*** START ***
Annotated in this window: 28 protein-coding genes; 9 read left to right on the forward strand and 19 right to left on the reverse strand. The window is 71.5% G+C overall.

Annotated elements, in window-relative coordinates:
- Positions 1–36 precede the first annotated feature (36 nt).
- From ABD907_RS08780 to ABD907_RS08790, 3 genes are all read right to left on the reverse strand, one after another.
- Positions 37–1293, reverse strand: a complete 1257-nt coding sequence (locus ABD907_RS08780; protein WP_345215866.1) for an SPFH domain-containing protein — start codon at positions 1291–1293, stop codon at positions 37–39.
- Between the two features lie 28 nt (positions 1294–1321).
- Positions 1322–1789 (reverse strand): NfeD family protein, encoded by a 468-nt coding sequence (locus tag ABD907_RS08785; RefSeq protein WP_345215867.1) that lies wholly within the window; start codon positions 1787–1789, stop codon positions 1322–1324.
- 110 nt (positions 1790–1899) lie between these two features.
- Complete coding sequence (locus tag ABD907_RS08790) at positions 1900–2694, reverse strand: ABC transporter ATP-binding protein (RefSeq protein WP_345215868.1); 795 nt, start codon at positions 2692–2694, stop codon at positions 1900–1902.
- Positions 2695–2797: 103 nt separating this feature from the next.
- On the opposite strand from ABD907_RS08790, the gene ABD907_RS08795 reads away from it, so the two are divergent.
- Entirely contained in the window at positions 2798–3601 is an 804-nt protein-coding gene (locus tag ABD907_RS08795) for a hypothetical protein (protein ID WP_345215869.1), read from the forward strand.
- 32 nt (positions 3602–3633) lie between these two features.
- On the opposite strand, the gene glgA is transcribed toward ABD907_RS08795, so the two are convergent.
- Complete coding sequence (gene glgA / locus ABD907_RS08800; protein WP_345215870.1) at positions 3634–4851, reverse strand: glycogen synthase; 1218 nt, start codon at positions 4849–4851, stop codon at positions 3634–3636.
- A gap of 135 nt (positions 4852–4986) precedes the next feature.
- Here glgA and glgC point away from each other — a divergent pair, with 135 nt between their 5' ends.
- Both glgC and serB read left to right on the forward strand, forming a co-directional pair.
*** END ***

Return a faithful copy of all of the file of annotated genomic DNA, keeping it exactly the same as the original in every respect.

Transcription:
Annotated in this window: 28 protein-coding genes; 9 read left to right on the forward strand and 19 right to left on the reverse strand. The window is 71.5% G+C overall.

Annotated elements, in window-relative coordinates:
- Positions 1–36 precede the first annotated feature (36 nt).
- From ABD907_RS08780 to ABD907_RS08790, 3 genes are all read right to left on the reverse strand, one after another.
- Positions 37–1293, reverse strand: a complete 1257-nt coding sequence (locus ABD907_RS08780; protein WP_345215866.1) for an SPFH domain-containing protein — start codon at positions 1291–1293, stop codon at positions 37–39.
- Between the two features lie 28 nt (positions 1294–1321).
- Positions 1322–1789 (reverse strand): NfeD family protein, encoded by a 468-nt coding sequence (locus tag ABD907_RS08785; RefSeq protein WP_345215867.1) that lies wholly within the window; start codon positions 1787–1789, stop codon positions 1322–1324.
- 110 nt (positions 1790–1899) lie between these two features.
- Complete coding sequence (locus tag ABD907_RS08790) at positions 1900–2694, reverse strand: ABC transporter ATP-binding protein (RefSeq protein WP_345215868.1); 795 nt, start codon at positions 2692–2694, stop codon at positions 1900–1902.
- Positions 2695–2797: 103 nt separating this feature from the next.
- On the opposite strand from ABD907_RS08790, the gene ABD907_RS08795 reads away from it, so the two are divergent.
- Entirely contained in the window at positions 2798–3601 is an 804-nt protein-coding gene (locus tag ABD907_RS08795) for a hypothetical protein (protein ID WP_345215869.1), read from the forward strand.
- 32 nt (positions 3602–3633) lie between these two features.
- On the opposite strand, the gene glgA is transcribed toward ABD907_RS08795, so the two are convergent.
- Complete coding sequence (gene glgA / locus ABD907_RS08800; protein WP_345215870.1) at positions 3634–4851, reverse strand: glycogen synthase; 1218 nt, start codon at positions 4849–4851, stop codon at positions 3634–3636.
- A gap of 135 nt (positions 4852–4986) precedes the next feature.
- Here glgA and glgC point away from each other — a divergent pair, with 135 nt between their 5' ends.
- Both glgC and serB read left to right on the forward strand, forming a co-directional pair.